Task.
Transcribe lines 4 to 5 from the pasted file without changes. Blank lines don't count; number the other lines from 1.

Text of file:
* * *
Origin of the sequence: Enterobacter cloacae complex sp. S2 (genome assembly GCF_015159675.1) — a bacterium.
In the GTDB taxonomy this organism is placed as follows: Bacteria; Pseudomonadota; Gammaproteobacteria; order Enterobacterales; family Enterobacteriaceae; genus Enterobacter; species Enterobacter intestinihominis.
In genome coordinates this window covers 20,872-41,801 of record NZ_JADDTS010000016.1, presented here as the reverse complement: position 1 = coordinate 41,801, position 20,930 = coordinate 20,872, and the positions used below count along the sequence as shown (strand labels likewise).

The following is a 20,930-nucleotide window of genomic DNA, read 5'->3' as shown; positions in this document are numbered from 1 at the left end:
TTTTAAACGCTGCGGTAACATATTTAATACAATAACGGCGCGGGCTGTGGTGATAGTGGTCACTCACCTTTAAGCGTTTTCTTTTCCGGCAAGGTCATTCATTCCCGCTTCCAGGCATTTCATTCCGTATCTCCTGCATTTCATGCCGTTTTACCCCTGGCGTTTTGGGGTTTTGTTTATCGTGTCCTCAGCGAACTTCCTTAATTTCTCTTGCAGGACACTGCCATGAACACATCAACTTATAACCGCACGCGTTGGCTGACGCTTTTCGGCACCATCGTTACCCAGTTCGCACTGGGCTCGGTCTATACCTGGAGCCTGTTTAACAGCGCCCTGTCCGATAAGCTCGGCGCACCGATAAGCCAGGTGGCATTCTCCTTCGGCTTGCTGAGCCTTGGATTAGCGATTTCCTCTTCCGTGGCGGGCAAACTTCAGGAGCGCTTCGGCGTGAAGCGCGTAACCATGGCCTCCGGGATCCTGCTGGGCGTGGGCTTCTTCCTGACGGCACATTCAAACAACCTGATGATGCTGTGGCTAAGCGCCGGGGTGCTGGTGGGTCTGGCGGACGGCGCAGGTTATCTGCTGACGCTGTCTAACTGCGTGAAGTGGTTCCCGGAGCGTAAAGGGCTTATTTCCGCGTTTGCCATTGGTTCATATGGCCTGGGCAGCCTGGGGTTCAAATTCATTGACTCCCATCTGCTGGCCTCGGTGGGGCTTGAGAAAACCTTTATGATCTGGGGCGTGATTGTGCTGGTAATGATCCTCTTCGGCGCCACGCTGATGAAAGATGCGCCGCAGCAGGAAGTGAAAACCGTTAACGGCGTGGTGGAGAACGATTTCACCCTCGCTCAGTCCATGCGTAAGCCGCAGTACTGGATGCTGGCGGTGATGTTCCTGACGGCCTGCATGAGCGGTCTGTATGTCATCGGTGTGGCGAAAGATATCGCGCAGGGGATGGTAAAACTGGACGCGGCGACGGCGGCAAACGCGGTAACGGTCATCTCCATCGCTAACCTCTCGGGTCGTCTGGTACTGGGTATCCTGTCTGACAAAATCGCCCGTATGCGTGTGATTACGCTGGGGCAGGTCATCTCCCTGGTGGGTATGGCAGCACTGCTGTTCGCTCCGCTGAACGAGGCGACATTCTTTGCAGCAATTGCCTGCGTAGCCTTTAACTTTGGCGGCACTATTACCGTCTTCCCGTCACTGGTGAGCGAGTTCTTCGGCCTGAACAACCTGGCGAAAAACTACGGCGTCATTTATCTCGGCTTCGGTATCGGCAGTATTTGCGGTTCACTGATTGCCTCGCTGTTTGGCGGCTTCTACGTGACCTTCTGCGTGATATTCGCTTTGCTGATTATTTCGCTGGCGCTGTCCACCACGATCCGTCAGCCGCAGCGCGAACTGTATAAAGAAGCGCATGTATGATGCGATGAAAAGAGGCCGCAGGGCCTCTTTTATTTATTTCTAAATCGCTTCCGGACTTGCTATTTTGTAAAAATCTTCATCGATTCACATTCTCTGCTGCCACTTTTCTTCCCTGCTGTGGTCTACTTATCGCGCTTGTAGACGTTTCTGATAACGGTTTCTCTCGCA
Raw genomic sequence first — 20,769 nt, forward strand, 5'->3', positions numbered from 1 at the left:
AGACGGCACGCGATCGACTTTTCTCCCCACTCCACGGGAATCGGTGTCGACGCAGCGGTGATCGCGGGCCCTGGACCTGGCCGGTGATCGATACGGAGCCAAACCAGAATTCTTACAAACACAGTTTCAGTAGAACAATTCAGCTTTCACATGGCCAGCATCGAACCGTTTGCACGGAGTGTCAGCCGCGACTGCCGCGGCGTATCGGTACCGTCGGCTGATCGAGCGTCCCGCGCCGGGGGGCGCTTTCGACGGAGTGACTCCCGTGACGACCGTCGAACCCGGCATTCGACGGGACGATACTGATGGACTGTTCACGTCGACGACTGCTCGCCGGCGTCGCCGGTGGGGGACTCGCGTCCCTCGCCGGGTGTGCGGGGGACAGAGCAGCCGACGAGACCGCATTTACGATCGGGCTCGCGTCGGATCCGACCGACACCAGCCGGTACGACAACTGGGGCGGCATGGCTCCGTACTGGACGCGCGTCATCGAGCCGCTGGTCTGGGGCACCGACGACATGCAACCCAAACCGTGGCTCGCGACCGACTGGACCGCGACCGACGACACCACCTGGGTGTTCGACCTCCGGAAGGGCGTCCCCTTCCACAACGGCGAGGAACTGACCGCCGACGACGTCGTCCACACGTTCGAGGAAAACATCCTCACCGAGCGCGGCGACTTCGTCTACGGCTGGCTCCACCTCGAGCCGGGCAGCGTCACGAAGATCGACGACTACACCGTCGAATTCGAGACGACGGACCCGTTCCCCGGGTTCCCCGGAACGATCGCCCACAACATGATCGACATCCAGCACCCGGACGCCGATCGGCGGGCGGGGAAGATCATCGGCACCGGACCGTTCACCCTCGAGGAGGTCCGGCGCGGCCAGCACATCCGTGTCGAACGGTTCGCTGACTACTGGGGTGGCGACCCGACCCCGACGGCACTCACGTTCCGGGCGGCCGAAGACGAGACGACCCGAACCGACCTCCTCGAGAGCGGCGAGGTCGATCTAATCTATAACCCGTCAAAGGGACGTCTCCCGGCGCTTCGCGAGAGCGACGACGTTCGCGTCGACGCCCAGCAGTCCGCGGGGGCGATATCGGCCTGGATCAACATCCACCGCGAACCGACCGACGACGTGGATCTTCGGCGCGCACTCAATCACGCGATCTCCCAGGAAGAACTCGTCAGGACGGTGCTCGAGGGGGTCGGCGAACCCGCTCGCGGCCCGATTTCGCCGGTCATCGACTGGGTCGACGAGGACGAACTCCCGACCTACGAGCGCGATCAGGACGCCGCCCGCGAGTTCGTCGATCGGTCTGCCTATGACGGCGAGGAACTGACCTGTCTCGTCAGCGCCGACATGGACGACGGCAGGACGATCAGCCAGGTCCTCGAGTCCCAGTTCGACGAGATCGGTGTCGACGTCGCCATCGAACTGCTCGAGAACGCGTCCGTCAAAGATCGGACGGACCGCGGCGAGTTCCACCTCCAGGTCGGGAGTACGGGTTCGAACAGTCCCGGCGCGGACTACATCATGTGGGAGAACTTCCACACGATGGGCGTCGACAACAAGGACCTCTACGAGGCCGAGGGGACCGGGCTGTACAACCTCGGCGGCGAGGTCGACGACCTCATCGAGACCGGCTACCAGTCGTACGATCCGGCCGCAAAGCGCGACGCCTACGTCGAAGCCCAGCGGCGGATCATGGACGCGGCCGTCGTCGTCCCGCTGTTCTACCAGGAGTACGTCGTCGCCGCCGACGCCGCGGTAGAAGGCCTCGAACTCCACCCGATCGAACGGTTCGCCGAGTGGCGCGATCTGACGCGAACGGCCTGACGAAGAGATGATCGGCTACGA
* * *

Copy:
The following is a 20,930-nucleotide window of genomic DNA, read 5'->3' as shown; positions in this document are numbered from 1 at the left end:
TTTTAAACGCTGCGGTAACATATTTAATACAATAACGGCGCGGGCTGTGGTGATAGTGGTCACTCACCTTTAAGCGTTTTCTTTTCCGGCAAGGTCATTCATTCCCGCTTCCAGGCATTTCATTCCGTATCTCCTGCATTTCATGCCGTTTTACCCCTGGCGTTTTGGGGTTTTGTTTATCGTGTCCTCAGCGAACTTCCTTAATTTCTCTTGCAGGACACTGCCATGAACACATCAACTTATAACCGCACGCGTTGGCTGACGCTTTTCGGCACCATCGTTACCCAGTTCGCACTGGGCTCGGTCTATACCTGGAGCCTGTTTAACAGCGCCCTGTCCGATAAGCTCGGCGCACCGATAAGCCAGGTGGCATTCTCCTTCGGCTTGCTGAGCCTTGGATTAGCGATTTCCTCTTCCGTGGCGGGCAAACTTCAGGAGCGCTTCGGCGTGAAGCGCGTAACCATGGCCTCCGGGATCCTGCTGGGCGTGGGCTTCTTCCTGACGGCACATTCAAACAACCTGATGATGCTGTGGCTAAGCGCCGGGGTGCTGGTGGGTCTGGCGGACGGCGCAGGTTATCTGCTGACGCTGTCTAACTGCGTGAAGTGGTTCCCGGAGCGTAAAGGGCTTATTTCCGCGTTTGCCATTGGTTCATATGGCCTGGGCAGCCTGGGGTTCAAATTCATTGACTCCCATCTGCTGGCCTCGGTGGGGCTTGAGAAAACCTTTATGATCTGGGGCGTGATTGTGCTGGTAATGATCCTCTTCGGCGCCACGCTGATGAAAGATGCGCCGCAGCAGGAAGTGAAAACCGTTAACGGCGTGGTGGAGAACGATTTCACCCTCGCTCAGTCCATGCGTAAGCCGCAGTACTGGATGCTGGCGGTGATGTTCCTGACGGCCTGCATGAGCGGTCTGTATGTCATCGGTGTGGCGAAAGATATCGCGCAGGGGATGGTAAAACTGGACGCGGCGACGGCGGCAAACGCGGTAACGGTCATCTCCATCGCTAACCTCTCGGGTCGTCTGGTACTGGGTATCCTGTCTGACAAAATCGCCCGTATGCGTGTGATTACGCTGGGGCAGGTCATCTCCCTGGTGGGTATGGCAGCACTGCTGTTCGCTCCGCTGAACGAGGCGACATTCTTTGCAGCAATTGCCTGCGTAGCCTTTAACTTTGGCGGCACTATTACCGTCTTCCCGTCACTGGTGAGCGAGTTCTTCGGCCTGAACAACCTGGCGAAAAACTACGGCGTCATTTATCTCGGCTTCGGTATCGGCAGTATTTGCGGTTCACTGATTGCCTCGCTGTTTGGCGGCTTCTACGTGACCTTCTGCGTGATATTCGCTTTGCTGATTATTTCGCTGGCGCTGTCCACCACGATCCGTCAGCCGCAGCGCGAACTGTATAAAGAAGCGCATGTATGATGCGATGAAAAGAGGCCGCAGGGCCTCTTTTATTTATTTCTAAATCGCTTCCGGACTTGCTATTTTGTAAAAATCTTCATCGATTCACATTCTCTGCTGCCACTTTTCTTCCCTGCTGTGGTCTACTTATCGCGCTTGTAGACGTTTCTGATAACGGTTTCTCTCGCA